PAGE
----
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C4- Assessment, Diagnosis, and Treatment Planning

Students will demonstrate an understanding of the procedures and processes to assess, diagnose,
and formulate treatment/intervention plans for clients/consumers/students.
During my time at IVRS completing my practicum hours I was able to work with people
with disabilities and worked with an IVRS Counselor on developing plans and identifying
interventions for each job candidate. The information I learned was extremely helpful. An
important lesson learned was that not all job candidates with the same diagnosis need the same
interventions or supports. Intervention plans at IVRS take into account the clients natural
supports and their job goals. I do not consider myself an expert as an IVRS counselor, but I am
comfortable going through the process of asking questions and gathering data to develop a plan.
When I first began working with clients, I often found myself wanting a checklist addressing
certain interventions specific to people with certain disabilities. In retrospect, a checklist with
interventions based on a clients disability goes against the values of IVRS, since job candidates
are viewed from a holistic approach and not one approach is the same for all job candidates.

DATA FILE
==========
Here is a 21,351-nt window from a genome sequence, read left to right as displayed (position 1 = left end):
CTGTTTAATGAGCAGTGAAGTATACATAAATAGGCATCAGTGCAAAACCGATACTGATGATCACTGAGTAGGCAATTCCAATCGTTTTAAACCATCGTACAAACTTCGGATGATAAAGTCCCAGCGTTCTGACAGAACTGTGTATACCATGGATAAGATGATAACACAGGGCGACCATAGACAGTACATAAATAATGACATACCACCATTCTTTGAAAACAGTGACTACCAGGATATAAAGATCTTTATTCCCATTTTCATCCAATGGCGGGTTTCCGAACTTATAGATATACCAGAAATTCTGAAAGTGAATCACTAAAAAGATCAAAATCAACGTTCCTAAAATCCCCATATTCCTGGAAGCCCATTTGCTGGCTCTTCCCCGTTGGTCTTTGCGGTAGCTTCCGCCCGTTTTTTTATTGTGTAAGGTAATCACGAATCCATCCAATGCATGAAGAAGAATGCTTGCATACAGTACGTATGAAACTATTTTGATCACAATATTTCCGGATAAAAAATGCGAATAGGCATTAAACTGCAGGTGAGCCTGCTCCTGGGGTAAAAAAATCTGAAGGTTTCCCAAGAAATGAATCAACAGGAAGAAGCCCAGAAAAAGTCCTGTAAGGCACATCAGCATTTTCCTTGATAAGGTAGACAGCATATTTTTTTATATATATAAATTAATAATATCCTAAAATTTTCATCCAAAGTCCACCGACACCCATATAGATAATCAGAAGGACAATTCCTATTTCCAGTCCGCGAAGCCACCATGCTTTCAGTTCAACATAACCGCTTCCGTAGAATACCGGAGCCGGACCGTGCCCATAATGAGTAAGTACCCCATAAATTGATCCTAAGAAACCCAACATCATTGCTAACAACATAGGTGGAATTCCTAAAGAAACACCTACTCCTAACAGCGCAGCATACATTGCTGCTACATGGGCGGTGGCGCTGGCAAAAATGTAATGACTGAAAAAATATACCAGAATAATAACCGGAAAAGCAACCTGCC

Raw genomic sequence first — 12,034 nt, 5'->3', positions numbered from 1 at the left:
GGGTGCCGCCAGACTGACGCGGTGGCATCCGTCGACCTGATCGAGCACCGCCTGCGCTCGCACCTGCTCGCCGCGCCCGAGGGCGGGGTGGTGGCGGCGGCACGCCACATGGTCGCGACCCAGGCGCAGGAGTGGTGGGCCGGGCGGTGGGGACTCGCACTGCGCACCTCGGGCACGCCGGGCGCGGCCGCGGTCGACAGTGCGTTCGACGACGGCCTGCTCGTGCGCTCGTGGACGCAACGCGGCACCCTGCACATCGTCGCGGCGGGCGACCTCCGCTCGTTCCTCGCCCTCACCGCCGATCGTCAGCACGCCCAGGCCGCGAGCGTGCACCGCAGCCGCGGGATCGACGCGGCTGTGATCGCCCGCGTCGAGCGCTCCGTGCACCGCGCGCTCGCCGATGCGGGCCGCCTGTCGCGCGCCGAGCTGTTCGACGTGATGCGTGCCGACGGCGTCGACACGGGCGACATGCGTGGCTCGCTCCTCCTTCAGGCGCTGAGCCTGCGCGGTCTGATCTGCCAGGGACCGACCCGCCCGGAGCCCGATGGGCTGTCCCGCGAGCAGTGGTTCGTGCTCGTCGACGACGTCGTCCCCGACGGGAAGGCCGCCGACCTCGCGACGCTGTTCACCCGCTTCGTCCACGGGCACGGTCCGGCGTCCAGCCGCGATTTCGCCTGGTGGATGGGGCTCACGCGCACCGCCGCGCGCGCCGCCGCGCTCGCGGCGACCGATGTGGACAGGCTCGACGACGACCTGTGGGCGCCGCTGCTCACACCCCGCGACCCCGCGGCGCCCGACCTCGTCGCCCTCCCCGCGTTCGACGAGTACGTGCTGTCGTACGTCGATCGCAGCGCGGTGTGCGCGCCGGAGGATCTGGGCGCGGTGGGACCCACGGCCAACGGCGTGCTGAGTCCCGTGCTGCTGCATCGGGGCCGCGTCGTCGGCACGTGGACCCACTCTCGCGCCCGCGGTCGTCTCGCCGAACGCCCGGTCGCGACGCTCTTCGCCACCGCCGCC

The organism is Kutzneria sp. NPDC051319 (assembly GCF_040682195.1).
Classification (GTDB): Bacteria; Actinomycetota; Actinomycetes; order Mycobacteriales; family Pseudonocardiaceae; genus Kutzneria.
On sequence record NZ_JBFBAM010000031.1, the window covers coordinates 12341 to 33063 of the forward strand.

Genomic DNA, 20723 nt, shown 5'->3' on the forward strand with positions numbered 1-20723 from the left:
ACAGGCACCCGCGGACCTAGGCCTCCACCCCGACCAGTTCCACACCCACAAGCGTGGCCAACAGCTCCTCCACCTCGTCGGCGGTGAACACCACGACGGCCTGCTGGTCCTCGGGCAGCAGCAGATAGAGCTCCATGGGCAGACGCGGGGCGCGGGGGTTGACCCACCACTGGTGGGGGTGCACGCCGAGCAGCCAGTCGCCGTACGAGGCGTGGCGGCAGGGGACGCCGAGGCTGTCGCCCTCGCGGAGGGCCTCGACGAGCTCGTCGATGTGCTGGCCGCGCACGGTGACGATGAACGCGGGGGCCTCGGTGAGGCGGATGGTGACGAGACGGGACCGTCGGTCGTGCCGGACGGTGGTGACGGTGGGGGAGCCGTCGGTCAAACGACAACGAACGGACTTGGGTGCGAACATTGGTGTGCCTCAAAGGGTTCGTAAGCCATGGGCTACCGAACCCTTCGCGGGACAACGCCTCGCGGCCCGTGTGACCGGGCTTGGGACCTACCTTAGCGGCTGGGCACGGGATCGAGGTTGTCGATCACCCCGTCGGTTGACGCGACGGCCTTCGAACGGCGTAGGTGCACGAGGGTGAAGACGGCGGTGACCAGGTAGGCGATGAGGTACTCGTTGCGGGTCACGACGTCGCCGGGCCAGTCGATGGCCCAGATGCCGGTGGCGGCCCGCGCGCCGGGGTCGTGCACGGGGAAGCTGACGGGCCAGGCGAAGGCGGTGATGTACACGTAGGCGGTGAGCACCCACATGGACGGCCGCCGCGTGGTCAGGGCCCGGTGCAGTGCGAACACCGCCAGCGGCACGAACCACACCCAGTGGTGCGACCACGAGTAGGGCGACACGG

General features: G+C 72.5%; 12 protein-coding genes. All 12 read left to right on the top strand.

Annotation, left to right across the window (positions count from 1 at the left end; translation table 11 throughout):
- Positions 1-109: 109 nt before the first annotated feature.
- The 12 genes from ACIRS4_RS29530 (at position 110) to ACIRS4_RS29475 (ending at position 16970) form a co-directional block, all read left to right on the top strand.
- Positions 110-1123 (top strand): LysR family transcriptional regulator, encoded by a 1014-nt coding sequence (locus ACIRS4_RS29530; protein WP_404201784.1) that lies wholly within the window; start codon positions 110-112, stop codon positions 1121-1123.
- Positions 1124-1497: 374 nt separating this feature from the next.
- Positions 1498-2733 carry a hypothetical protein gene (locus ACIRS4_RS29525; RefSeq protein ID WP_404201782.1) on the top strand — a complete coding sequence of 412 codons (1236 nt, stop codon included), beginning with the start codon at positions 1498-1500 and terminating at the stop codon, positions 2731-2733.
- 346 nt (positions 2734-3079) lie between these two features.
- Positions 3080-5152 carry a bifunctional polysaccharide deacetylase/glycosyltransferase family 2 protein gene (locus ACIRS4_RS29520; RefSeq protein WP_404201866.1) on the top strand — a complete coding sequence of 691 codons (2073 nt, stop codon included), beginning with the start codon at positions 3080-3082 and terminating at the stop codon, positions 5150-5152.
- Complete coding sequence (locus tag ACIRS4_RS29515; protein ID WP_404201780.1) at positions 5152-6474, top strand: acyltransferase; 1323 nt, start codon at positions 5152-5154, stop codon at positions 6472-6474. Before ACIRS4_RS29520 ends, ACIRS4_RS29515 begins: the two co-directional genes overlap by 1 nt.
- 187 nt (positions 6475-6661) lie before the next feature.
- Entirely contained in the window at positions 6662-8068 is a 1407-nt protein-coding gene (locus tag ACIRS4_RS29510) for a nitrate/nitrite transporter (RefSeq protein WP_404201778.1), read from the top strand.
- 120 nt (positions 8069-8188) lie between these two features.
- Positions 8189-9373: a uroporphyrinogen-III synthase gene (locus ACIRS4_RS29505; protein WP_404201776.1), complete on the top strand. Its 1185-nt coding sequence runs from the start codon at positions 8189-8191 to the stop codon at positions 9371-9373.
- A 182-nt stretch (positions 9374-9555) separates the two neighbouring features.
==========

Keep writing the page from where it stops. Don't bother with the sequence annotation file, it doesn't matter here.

My second artifact consist of a meeting I had with Lacey Cherniss, a School Counselor at
Indianola Middle School. During our conversation, she shared her knowledge regarding
interventions with middle school students in an educational setting. She shared how difficult it
was at times to work with kids on interventions when her time in many cases is divided between
teaching a careers class, managing the cafeteria during lunch time and working on district wide
initiatives. She did share how much she enjoys working with kids on an individual basis. She had
a kid whom every time he felt as if he was getting upset his intervention required him to go and
see Lacey.

Diagnosing consists of identifying certain symptoms that are either socially inappropriate
or are distressing an individual. The evolution of the DSM is a great example of how symptoms
in different years may be diagnosed as something different. For example, homosexuality was
considered a diagnosis by the DSM, the DSM was updated in 1980 and homosexuality was
removed. As I conclude my educational journey, diagnosing is an area of development for me as
I believe in having sufficient information to make a diagnosis is essential. I will continue to work
on my ability to diagnose and develop treatment plans by participating in any webinars offered
by any of the counseling associations.